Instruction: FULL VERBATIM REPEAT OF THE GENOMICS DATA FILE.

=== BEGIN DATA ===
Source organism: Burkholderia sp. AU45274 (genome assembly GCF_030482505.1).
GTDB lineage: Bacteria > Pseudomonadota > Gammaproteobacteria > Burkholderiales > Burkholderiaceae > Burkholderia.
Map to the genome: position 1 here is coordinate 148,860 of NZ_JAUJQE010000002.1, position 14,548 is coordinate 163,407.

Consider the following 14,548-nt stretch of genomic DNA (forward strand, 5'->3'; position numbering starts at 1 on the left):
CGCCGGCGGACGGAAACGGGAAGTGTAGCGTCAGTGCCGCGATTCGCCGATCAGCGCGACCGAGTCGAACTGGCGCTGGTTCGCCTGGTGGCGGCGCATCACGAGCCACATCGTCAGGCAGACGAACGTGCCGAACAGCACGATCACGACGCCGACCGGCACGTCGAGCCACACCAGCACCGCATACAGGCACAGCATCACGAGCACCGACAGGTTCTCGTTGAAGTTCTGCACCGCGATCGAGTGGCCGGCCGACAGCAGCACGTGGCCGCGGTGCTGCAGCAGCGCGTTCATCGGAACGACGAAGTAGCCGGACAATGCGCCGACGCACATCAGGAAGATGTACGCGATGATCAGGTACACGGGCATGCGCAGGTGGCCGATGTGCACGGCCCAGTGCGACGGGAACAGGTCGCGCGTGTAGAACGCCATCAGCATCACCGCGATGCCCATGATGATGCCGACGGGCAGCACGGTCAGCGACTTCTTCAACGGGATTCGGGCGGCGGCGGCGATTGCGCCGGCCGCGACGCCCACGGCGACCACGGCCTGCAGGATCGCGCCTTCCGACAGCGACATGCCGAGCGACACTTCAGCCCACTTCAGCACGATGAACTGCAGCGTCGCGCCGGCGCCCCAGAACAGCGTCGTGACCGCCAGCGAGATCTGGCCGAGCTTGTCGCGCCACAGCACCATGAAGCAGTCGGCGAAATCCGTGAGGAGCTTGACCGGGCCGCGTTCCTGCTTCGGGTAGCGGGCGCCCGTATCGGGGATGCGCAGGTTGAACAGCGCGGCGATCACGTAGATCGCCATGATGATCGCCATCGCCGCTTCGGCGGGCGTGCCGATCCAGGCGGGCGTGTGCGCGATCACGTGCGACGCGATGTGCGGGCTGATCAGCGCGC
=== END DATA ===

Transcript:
Source organism: Burkholderia sp. AU45274 (genome assembly GCF_030482505.1).
GTDB lineage: Bacteria > Pseudomonadota > Gammaproteobacteria > Burkholderiales > Burkholderiaceae > Burkholderia.
Map to the genome: position 1 here is coordinate 148,860 of NZ_JAUJQE010000002.1, position 14,548 is coordinate 163,407.

Consider the following 14,548-nt stretch of genomic DNA (forward strand, 5'->3'; position numbering starts at 1 on the left):
CGCCGGCGGACGGAAACGGGAAGTGTAGCGTCAGTGCCGCGATTCGCCGATCAGCGCGACCGAGTCGAACTGGCGCTGGTTCGCCTGGTGGCGGCGCATCACGAGCCACATCGTCAGGCAGACGAACGTGCCGAACAGCACGATCACGACGCCGACCGGCACGTCGAGCCACACCAGCACCGCATACAGGCACAGCATCACGAGCACCGACAGGTTCTCGTTGAAGTTCTGCACCGCGATCGAGTGGCCGGCCGACAGCAGCACGTGGCCGCGGTGCTGCAGCAGCGCGTTCATCGGAACGACGAAGTAGCCGGACAATGCGCCGACGCACATCAGGAAGATGTACGCGATGATCAGGTACACGGGCATGCGCAGGTGGCCGATGTGCACGGCCCAGTGCGACGGGAACAGGTCGCGCGTGTAGAACGCCATCAGCATCACCGCGATGCCCATGATGATGCCGACGGGCAGCACGGTCAGCGACTTCTTCAACGGGATTCGGGCGGCGGCGGCGATTGCGCCGGCCGCGACGCCCACGGCGACCACGGCCTGCAGGATCGCGCCTTCCGACAGCGACATGCCGAGCGACACTTCAGCCCACTTCAGCACGATGAACTGCAGCGTCGCGCCGGCGCCCCAGAACAGCGTCGTGACCGCCAGCGAGATCTGGCCGAGCTTGTCGCGCCACAGCACCATGAAGCAGTCGGCGAAATCCGTGAGGAGCTTGACCGGGCCGCGTTCCTGCTTCGGGTAGCGGGCGCCCGTATCGGGGATGCGCAGGTTGAACAGCGCGGCGATCACGTAGATCGCCATGATGATCGCCATCGCCGCTTCGGCGGGCGTGCCGATCCAGGCGGGCGTGTGCGCGATCACGTGCGACGCGATGTGCGGGCTGATCAGCGCGC